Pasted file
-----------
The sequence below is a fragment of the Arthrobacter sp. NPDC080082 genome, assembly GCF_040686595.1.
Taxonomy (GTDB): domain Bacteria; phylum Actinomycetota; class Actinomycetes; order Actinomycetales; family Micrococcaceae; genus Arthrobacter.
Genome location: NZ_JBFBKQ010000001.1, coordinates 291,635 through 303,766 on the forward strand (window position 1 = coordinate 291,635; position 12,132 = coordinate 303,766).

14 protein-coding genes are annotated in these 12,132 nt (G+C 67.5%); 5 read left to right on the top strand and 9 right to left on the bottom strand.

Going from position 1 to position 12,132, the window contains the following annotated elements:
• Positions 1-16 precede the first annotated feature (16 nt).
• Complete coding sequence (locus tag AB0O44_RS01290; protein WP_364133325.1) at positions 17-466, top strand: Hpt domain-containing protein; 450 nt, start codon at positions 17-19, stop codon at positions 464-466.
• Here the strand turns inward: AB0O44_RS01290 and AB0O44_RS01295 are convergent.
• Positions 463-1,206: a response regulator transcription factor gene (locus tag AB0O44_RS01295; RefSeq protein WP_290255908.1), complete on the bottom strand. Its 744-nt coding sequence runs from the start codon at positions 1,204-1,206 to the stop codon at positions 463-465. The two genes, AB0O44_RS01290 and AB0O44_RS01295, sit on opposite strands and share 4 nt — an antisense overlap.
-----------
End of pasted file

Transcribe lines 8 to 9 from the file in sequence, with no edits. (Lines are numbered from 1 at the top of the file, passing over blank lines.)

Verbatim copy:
• Here the strand turns inward: AB0O44_RS01290 and AB0O44_RS01295 are convergent.
• Positions 463-1,206: a response regulator transcription factor gene (locus tag AB0O44_RS01295; RefSeq protein WP_290255908.1), complete on the bottom strand. Its 744-nt coding sequence runs from the start codon at positions 1,204-1,206 to the stop codon at positions 463-465. The two genes, AB0O44_RS01290 and AB0O44_RS01295, sit on opposite strands and share 4 nt — an antisense overlap.